Residents vote to allow marijuana businesses 

SOUTHWEST HARBOR  At the polls on Tuesday, voters chose to allow marijuana businesses to operate in the town. 

All local ballot questions passed handily in one of the largest voter turnouts the town has seen in recent history. Whether or not to adopt the town’s proposed Marijuana Ordinance, as a vote to opt in, won with 654 votes in favor and 396 opposed. That vote allows adult use, also known as recreational, marijuana retail stores, testing, manufacturing and cultivation facilities to operate, as well as medical marijuana businesses with the same focus. Within the newly adopted ordinance, medical marijuana dispensaries are prohibited in the town.  

Dispensaries, which have been limited to eight throughout the state, are nonprofit organizations regulated by the Department of Health and Human Services and differ from a retail store.  

There is a limit of two of any marijuana business laid out in the newly adopted ordinance, with a specification that only two testing facilities would be allowed in the town, whether it tests medical and/or adult use marijuana. Following adoption, town officials will take 60 days, and can take up to 90 days, to accept applications, according to the ordinance, before beginning the licensing process.  

All marijuana businesses must have a state issued provisional license before applying locally. In order to open a business to the public, both a state and local license are required. Businesses are not allowed to operate within 1,000 feet of a school, which prohibits any businesses from operating in the downtown area. 

Southwest Harbor’s mixed-use land use ordinance was one of the challenges faced in creating a marijuana ordinance. Land use regulations are one way a municipality can exhibit local control regarding marijuana businesses. A concern some people raised ahead of the vote was whether a residential dwelling could become a business location. There are some zones within the town where that would be allowed, barring any other restrictions set by the state or town.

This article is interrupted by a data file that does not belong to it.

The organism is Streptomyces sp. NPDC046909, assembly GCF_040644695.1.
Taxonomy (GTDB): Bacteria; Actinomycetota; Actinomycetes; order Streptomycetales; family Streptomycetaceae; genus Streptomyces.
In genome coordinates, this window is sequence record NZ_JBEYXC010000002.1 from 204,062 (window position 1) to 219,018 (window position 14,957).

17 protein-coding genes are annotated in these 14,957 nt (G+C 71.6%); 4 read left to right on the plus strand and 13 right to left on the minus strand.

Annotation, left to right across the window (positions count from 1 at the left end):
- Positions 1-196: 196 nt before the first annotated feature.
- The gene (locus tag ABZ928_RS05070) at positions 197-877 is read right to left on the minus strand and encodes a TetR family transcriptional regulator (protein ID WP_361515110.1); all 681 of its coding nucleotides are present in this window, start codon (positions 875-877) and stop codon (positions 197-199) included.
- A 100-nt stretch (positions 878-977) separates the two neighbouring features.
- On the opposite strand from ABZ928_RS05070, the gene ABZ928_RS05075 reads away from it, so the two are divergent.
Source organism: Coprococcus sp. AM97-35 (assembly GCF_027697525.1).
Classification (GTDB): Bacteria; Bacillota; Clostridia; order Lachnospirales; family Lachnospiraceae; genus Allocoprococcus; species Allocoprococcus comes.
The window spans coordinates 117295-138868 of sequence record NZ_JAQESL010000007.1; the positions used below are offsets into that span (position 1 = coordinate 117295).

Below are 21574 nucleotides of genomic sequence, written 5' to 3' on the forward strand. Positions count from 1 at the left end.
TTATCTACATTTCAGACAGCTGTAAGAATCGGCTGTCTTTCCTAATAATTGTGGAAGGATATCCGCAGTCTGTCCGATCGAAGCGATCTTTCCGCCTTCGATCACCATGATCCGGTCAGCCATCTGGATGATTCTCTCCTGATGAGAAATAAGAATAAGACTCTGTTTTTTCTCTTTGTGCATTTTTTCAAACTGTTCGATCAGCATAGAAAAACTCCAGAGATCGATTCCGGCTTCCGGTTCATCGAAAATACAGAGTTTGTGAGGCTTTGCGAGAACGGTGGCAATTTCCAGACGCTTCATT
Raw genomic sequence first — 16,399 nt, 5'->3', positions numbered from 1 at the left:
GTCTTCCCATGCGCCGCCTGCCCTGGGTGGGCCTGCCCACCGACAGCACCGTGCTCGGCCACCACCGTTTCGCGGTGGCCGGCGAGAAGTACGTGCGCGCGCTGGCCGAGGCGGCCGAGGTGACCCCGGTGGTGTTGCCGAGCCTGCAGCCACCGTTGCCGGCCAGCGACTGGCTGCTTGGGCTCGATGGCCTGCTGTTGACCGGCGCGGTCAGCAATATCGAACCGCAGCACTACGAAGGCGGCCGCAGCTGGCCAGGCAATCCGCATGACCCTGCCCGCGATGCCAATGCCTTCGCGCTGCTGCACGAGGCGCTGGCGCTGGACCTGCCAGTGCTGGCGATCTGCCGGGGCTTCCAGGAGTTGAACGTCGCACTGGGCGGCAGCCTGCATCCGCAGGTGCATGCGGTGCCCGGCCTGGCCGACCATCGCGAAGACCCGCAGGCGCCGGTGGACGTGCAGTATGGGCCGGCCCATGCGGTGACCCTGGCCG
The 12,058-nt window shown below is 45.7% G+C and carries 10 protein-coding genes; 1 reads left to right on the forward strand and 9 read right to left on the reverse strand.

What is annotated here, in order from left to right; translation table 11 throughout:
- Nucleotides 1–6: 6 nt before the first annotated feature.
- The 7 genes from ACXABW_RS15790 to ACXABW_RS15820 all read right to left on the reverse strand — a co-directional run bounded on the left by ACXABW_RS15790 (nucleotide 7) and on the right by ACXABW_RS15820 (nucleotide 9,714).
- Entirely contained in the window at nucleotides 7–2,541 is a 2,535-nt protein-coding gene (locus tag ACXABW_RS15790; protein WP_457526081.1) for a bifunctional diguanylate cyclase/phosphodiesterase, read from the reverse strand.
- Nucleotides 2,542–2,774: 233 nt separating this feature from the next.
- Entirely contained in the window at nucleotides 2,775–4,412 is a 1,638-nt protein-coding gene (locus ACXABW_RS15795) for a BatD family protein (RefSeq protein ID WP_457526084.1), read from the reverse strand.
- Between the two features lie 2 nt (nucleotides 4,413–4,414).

Last November, a straw poll went before voters in Southwest Harbor to gauge interest in having marijuana businesses such as medical or adult use retail stores, manufacturing, testing and/or cultivation facilities in the town. Results were close for all five questions, with a small majority of people in favor of most of them. As former selectman Lydia Goetze said at the time, the results were pretty evenly divided.  

To begin the process, a marijuana committee was formed, made up of town officials and residents both for and against having marijuana businesses in town. The 10-member committee first met at the end of January with the goal of putting an ordinance before voters at this year’s annual Town Meeting. When COVID-19 caused a shutdown of public meetings and then restricted the number of people allowed to gather, a vote on the proposed 16-page ordinance was pushed out until this election.  

Businesses looking to operate in Southwest Harbor must pass a merit-based criteria process in which they earn points for being based in Maine, Hancock County and then Southwest Harbor. Points are also earned for having taken marijuana education courses recognized by the state and a background in the business.  

Also at the polls on Tuesday, residents voted to repeal the former Land Use Ordinance and adopt an updated version that did not include aspects of the Shoreland Zoning Ordinance. That newly proposed ordinance, based largely on state regulations, was a separate question that also passed. Voters agreed to appropriate $12,700 to Mount Height Cemetery, a nonprofit organization, for maintenance and operation costs. Updates to the town’s Subdivision Ordinance, originally enacted in 1990, were also approved by a vote of 675 to 313.  

Sarah Hinckley

Sarah Hinckley

Former Islander reporter Sarah Hinckley covered the towns of Southwest Harbor, Tremont and neighboring islands.

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